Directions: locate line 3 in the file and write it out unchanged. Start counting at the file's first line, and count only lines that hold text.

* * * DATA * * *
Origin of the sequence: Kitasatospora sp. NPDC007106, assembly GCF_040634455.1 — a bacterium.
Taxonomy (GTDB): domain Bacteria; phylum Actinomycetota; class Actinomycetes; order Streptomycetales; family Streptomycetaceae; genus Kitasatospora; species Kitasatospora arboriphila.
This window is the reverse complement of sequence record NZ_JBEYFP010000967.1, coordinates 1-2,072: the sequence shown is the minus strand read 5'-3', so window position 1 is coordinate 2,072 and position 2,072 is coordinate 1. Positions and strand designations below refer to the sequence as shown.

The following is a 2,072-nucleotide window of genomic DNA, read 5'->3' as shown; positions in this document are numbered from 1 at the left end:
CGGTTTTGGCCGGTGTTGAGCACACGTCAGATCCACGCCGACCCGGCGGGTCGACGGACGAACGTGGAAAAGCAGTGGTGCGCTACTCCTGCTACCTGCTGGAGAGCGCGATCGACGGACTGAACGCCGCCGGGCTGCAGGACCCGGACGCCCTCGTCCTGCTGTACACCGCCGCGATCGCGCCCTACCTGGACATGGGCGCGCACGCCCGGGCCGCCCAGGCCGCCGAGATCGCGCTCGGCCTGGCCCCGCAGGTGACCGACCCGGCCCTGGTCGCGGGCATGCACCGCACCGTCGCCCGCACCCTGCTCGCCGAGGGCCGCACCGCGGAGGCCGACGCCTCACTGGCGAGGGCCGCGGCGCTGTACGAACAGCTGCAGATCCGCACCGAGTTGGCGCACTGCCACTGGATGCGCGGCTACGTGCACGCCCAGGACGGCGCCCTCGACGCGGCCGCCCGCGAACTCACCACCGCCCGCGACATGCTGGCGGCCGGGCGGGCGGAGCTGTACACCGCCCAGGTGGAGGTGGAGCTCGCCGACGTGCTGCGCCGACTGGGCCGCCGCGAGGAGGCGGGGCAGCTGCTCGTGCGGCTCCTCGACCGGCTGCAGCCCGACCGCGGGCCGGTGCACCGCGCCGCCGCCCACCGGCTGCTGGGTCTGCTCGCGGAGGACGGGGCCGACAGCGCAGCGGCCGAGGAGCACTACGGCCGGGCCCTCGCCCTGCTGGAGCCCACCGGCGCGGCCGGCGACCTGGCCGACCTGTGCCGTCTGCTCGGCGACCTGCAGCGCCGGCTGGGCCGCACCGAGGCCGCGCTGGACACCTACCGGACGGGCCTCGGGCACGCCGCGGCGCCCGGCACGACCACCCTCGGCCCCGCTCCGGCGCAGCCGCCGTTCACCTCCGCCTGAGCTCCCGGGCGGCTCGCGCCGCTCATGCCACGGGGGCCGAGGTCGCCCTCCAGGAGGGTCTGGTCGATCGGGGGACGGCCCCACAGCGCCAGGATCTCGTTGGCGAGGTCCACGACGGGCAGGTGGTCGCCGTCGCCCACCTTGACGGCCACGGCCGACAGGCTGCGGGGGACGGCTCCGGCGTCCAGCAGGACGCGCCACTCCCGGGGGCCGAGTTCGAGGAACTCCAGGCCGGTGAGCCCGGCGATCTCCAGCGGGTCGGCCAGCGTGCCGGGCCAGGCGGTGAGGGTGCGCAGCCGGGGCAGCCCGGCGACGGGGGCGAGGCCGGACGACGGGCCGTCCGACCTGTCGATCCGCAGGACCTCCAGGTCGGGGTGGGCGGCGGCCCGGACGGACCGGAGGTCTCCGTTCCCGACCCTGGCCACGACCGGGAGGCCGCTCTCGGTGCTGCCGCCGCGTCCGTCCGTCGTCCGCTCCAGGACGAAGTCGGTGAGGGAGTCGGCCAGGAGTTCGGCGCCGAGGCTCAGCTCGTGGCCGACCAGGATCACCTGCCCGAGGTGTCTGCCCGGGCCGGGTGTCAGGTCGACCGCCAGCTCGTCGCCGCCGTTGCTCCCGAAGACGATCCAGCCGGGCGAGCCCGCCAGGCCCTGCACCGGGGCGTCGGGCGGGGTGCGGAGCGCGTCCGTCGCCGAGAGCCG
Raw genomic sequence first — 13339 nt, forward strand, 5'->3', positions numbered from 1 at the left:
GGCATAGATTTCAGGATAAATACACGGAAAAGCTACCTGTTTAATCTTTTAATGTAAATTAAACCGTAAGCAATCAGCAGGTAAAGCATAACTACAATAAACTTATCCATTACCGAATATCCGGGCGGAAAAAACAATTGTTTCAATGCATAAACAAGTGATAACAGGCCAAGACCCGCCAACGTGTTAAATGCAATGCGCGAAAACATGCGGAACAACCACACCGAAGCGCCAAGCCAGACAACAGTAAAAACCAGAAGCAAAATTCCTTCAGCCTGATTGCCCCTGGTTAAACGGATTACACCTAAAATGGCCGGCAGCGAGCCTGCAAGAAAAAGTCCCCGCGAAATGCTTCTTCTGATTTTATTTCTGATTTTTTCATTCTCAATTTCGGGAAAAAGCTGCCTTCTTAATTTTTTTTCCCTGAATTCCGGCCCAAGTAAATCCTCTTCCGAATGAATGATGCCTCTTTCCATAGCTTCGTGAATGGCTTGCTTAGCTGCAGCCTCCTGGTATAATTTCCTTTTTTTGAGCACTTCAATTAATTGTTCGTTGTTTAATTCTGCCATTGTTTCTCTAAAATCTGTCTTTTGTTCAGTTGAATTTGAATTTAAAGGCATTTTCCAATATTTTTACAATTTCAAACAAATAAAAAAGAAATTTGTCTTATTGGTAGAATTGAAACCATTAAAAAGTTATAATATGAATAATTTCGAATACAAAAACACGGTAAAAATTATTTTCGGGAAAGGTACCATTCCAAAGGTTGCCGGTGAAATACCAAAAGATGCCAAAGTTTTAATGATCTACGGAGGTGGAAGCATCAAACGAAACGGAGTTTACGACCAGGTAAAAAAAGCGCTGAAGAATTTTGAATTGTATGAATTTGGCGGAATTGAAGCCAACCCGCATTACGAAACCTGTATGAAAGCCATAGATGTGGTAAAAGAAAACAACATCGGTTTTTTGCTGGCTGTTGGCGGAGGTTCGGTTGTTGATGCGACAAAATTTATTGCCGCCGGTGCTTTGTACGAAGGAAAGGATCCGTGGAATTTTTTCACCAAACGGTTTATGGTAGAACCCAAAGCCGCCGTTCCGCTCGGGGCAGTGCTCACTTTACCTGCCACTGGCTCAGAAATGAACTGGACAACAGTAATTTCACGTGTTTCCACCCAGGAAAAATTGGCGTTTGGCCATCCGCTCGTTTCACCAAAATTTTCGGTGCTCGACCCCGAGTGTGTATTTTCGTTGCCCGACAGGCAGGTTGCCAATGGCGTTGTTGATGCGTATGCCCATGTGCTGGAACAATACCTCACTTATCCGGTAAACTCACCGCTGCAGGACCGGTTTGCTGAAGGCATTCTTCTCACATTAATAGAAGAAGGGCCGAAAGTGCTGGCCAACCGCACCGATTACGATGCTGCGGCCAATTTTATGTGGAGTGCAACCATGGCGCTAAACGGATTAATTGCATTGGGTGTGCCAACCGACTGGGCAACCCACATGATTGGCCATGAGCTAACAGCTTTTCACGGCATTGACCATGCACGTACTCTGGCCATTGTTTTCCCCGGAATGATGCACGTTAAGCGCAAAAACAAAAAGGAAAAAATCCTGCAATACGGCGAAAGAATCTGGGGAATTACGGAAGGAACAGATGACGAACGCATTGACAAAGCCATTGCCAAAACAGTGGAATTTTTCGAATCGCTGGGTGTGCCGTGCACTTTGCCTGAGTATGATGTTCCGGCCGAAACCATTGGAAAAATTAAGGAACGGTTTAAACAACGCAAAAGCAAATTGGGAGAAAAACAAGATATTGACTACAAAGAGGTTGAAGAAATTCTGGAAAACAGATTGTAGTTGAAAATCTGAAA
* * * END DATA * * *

This window is the reverse complement of sequence record NZ_JBEYFP010000967.1, coordinates 1-2,072: the sequence shown is the minus strand read 5'-3', so window position 1 is coordinate 2,072 and position 2,072 is coordinate 1. Positions and strand designations below refer to the sequence as shown.